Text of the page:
Scarred by endless jibes about his weight, 30-year-old Decker is now enjoying the title bestowed on him by Guinness World Records, the ultimate authority on incredible feats. Last week they named him ‘the work-out king of the world’. Where once he had layers of unwanted blubber, now he has lean, honed muscle.
Decker’s tilt at the title began with a 100-mile cycle ride and 10 miles each of running, hiking and rowing, moved on to five miles of powerwalking, six miles kayaking and a two-mile swim. He then completed another 10 miles on a skiing machine, 3,000 abdominal crunches, 1,100 jumping jacks, 1,000 leg-lifts and 1,100 push-ups and finally ended with a three-hour gym session in which he lifted 278,540lbs in weights. Incredibly he did all 13 events back-to-back, never stopping once to rest, much less sleep.
Chris Sheedy of Guinness World Records said: ‘His achievement is momentous, unbelievable, superhuman. When his letter arrived I thought, “to do all this in such a short time isn’t physically possible”. But he sent us videos, eyewitness statements, doctors’ reports – more evidence than we needed to validate his claim. It’s as well he did, otherwise I wouldn’t have believed he’d done it all.’
The previous record-holder, Steve Sokol of San Jose, California, took 23 hours and 43 minutes in August 1998 to complete all 13 challenges. Decker matched or bettered Sokol’s achievements in 22 hours, then spent two hours lifting more and more weights in a bid to ensure that whoever tries to outdo him will have to demonstrate almost bionic capabilities. Competition rules say any successful challenger must equal all the holder’s feats, and improve on at least one.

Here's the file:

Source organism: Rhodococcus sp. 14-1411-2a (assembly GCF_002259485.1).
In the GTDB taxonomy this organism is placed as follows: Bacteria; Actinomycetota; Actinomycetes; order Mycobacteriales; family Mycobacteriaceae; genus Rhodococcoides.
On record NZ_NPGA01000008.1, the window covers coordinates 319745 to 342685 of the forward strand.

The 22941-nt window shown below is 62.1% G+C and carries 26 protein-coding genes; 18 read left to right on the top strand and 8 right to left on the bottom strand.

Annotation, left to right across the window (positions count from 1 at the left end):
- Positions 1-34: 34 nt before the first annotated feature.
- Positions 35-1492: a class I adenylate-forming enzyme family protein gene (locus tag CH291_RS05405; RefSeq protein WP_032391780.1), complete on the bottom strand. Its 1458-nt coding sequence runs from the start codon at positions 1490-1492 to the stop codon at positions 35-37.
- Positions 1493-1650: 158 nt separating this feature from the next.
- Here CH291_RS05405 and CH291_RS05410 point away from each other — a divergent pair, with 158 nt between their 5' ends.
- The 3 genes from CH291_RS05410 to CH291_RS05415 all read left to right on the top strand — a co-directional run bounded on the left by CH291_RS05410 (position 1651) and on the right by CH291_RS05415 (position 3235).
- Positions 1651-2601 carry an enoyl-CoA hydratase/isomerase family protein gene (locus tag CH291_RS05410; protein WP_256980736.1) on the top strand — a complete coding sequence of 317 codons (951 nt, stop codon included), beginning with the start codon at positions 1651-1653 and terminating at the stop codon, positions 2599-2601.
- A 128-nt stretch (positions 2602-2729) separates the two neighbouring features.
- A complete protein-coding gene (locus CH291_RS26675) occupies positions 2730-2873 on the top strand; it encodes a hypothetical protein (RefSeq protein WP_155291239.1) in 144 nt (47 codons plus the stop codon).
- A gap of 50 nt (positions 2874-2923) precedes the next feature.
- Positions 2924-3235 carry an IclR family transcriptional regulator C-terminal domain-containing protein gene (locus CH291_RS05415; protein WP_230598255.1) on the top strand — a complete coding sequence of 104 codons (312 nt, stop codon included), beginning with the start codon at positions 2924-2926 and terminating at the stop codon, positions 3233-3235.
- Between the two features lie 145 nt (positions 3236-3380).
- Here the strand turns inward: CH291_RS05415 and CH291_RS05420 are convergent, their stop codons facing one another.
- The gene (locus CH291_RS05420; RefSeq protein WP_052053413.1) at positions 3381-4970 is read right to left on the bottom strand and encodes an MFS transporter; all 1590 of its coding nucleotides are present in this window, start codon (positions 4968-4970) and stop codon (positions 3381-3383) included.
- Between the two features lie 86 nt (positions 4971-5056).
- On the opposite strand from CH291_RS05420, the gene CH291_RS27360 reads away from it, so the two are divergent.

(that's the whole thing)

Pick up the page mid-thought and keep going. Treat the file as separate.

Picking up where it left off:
Decker, from Illinois, is no ordinary athlete. From Monday to Friday he gets up at 4.45am and from 5.30 leads a 90-minute class for serious fitness fanatics. After a quick breakfast he heads to the gym for several hours, then spends the rest of the day taking classes – always outdoors, come rain, snow or sunshine – and running his own business advising companies on employee health. For a bit of light relief, he runs 20-50 miles on a Saturday and cycles up to 100 miles on Sunday. His tee-shirt bears the philosopher Friedrich Nietzsche’s dictum ‘what does not kill me makes me stronger’.
Pain and suffering do not worry him. He rates his training work outs from one to 10 on a personal ‘nausea scale’. Several times a week he does an eight or a nine, just short of ‘full-blown hurling’.
Decker is always looking for new ways of testing his limits. His favourites are ultra-marathons and adventure challenges. He has experienced hallucinations, disorientation, dehydration, swollen feet, sleep deprivation, extreme tiredness, tunnel vision and mind-numbing tedium during races lasting up to week at a time. During a 520-mile race across the Himalayas by foot, mountain bike and rope he almost died.
Why does he do it? His spur could be a childhood of extreme poverty or maybe it’s his physique, more that of a weightlifter than an athlete, or the memory of being called ‘fat boy’.
‘I’m an average person,’ he insists. ‘What I’ve done is something just about anybody could do if they put their mind to it. Don’t just want to do something; if you want to attain something, get off your butt and make it happen.’
Think you’re in shape?
In 24 hours the world’s fittest man completed 13 events:
Cycling: 100 miles
Run: 10 miles
Powerwalk: five miles
Kayak: six miles
Hike: 10 miles
Swim: two miles
Abdominal crunches: 3,000
Jumping jacks: 1,100
Skiing machine: 10 miles
Rowing machine: 10 miles